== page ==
Cooking Tip Thursdays: Preventing Oxidation

Cooking Tip Thursdays is dedicated to making time in the kitchen quicker, easier, and just plain better….

Oxidation is a destructive process, for the cells of our bodies and for the structure of our food. Oxidation of fats and oils leads to rancidity, while oxidation of fruits and vegetables causes discoloration – usually a browning or darkening of the flesh.  When you cut into a fruit or vegetable the cells are severed, this causes a release of enzymes that when exposed to oxygen in the air create a change in chemical composition.  This change in chemical composition is the oxidation reaction.

Preventing oxidation and discoloration before canning, freezing or placing in a serving bowl ensures your produce looks as good as it tastes.  Some of the fruits that turn brown are avocados, apples, pears, peaches, and bananas. Some of the vegetables that turn brown are potatoes, sweet potatoes, parsnips, celeriac and trimmed artichokes.  Although fruits and vegetables that are discolored due to oxidation are still perfectly edible, you can stop oxidation using the following simple methods.

  • Citrus Juice:  Prevent browning by brushing the surface of the fruit/vegetable directly with lemon juice.  Other citrus fruits, such as limes, oranges, and grapefruits, work as well. 
  • Soak in Acidulated Water: Place the cut fruit/vegetable in a water mixture that has been made acidic by combining lemon juice, lime juice, vinegar or white wine with water.  The squeezed fruit can also be cut into slices and added to help acidulate the water.  Acidulated water can be made by adding 1-1/2 tablespoons of vinegar, or 3 tablespoons of lemon/lime juice , or 1/2 cup of white wine, to one quart of water.  Do not over soak fruit, apples shouldn’t soak for more than 15 minutes and bananas for no more than 3 to 5 minutes. Drain and pat fruit/vegetables dry before using.  This is the method I use the most, especially for trimmed artichokes, sliced pears, and apples.
  • Vitamin C: Dipping fruit into a solution of crushed Vitamin C tablets and water can prevent oxidation. This is because the vitamin is an antioxidant, which protects the cells of the fruit from free radicals, which cause them to age (the same goes for our skin – which is why it’s so important to include antioxidants in your diet). Cut the fruit/vegetables into slices first so the liquid penetrates the cells adequately.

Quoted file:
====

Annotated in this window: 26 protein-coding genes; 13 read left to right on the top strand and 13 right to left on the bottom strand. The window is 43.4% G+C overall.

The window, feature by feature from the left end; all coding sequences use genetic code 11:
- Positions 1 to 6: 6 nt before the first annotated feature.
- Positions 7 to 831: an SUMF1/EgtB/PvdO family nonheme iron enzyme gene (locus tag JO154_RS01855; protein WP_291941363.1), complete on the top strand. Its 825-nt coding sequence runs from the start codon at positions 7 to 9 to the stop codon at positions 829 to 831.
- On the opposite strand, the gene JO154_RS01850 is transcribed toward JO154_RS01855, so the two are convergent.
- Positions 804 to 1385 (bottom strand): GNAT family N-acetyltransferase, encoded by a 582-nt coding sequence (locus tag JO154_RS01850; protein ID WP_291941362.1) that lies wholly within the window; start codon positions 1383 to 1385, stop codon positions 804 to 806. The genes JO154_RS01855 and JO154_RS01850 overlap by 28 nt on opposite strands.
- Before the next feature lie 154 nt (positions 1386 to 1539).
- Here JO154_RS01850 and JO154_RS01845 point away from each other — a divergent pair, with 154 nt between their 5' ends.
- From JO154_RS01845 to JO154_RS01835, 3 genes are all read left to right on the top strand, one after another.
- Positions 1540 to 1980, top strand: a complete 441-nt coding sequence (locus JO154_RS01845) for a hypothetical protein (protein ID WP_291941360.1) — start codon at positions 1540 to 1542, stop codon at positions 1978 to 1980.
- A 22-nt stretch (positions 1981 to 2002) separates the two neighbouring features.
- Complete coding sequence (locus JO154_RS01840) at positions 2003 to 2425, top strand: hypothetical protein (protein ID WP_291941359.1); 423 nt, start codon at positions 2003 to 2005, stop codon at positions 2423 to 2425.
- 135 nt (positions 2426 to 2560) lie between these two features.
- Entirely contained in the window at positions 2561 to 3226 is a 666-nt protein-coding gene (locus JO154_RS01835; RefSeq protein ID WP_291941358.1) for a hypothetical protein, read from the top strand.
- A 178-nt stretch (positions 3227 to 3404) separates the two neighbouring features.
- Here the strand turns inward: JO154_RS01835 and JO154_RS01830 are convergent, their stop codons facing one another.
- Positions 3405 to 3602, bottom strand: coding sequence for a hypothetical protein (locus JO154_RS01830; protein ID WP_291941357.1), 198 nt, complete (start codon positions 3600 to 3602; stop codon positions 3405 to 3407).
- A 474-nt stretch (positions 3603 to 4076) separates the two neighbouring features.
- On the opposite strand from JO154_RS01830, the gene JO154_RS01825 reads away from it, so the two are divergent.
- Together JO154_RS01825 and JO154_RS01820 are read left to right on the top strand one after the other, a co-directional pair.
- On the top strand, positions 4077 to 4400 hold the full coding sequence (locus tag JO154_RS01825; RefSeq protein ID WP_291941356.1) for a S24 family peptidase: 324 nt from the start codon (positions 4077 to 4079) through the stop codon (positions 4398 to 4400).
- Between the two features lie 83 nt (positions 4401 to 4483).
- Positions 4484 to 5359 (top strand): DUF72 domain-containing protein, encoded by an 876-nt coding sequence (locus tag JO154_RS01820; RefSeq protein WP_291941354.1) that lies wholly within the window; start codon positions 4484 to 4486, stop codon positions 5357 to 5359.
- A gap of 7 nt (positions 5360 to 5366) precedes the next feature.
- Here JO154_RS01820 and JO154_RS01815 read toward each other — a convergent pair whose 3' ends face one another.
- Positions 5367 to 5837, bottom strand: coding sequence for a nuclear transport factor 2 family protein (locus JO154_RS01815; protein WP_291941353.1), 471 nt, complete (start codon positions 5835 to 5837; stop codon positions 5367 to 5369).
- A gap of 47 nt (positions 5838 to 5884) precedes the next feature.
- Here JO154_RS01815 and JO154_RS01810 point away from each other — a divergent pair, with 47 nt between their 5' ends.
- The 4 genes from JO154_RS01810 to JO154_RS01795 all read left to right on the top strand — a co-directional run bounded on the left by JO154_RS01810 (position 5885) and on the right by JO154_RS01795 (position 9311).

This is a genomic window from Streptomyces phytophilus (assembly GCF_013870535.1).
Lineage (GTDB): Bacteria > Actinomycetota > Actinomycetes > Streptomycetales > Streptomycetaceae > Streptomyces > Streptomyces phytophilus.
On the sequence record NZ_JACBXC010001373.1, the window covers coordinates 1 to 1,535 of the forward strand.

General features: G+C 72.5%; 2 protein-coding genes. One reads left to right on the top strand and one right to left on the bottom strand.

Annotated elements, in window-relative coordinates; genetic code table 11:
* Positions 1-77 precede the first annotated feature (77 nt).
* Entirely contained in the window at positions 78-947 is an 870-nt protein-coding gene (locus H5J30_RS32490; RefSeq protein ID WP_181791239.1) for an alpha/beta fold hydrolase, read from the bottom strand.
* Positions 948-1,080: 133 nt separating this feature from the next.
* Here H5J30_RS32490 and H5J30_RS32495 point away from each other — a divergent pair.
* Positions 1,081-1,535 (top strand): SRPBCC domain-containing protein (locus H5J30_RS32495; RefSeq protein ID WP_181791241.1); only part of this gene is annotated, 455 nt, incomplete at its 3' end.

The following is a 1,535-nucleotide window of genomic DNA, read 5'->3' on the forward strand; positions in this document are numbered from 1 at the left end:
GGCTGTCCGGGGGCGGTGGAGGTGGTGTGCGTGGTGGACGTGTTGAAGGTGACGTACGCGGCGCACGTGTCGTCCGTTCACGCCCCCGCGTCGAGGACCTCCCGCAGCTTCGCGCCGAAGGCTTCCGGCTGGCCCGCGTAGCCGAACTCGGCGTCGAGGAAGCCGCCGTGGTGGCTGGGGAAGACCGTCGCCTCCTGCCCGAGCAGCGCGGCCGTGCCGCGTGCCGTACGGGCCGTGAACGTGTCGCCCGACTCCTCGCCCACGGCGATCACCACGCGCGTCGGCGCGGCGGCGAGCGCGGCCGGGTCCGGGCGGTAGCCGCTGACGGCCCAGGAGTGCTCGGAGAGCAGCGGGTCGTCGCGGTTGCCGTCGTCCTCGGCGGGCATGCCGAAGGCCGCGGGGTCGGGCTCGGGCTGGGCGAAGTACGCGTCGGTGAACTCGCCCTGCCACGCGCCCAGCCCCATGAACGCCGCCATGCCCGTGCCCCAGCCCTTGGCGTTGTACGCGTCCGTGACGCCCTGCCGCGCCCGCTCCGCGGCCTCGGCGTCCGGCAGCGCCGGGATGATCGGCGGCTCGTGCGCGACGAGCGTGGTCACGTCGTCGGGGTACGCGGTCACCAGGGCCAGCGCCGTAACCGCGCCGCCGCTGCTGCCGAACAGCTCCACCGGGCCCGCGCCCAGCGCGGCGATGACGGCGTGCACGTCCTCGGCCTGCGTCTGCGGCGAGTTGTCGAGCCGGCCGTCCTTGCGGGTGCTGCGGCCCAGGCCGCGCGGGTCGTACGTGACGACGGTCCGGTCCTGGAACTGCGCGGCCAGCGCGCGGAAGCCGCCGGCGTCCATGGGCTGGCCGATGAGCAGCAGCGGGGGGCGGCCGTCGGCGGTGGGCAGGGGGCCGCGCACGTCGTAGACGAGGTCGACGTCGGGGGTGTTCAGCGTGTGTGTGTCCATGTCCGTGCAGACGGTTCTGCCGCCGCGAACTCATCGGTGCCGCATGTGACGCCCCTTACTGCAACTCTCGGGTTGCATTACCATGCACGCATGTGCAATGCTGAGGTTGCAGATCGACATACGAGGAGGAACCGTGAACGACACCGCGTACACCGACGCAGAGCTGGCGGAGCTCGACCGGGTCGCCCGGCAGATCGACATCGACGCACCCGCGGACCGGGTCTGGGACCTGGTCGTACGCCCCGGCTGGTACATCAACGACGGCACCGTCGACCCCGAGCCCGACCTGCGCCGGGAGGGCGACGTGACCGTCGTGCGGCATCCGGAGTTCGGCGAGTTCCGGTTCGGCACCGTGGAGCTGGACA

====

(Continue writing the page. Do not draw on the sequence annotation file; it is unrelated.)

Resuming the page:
• Ascorbic Acid: Sold as a commercial product, this can be added to water to create an anti-browning solution.  Ascorbic acid is a natural property in many citrus fruits, such as oranges and lemons. … it is literally just Vitamin C.
  • Apple Juice For Apples:  Soak apples slices in apple juice until ready to use. The acidity in the apple juice prevents the apple slices from browning and doesn’t change the flavor of the apple.
  • Cold Water For Potatoes: When the potato is completely peeled, place it in ice cold water immediately until ready to cook or ready to cut to desired size. The cold water will prevent the outer surface of the potato from discoloring.
  • For Vegetables: Cook the vegetables immediately to deactivate the enzyme. This will stop the reaction from happening and turning the vegetable brown.
  • For Avocados: Plastic wrap pressed tightly against the surface of the avocado will create a barrier against the air.
  • For Pesto: Using a little lemon juice helps to keep pesto from turning brown, the lemon will keep the basil from oxidizing.



One thought on “Cooking Tip Thursdays: Preventing Oxidation

  1. Pingback: Recipe: Black Quinoa Salad with Apples, Walnuts, and Dried Cherries | Wellness Made Natural

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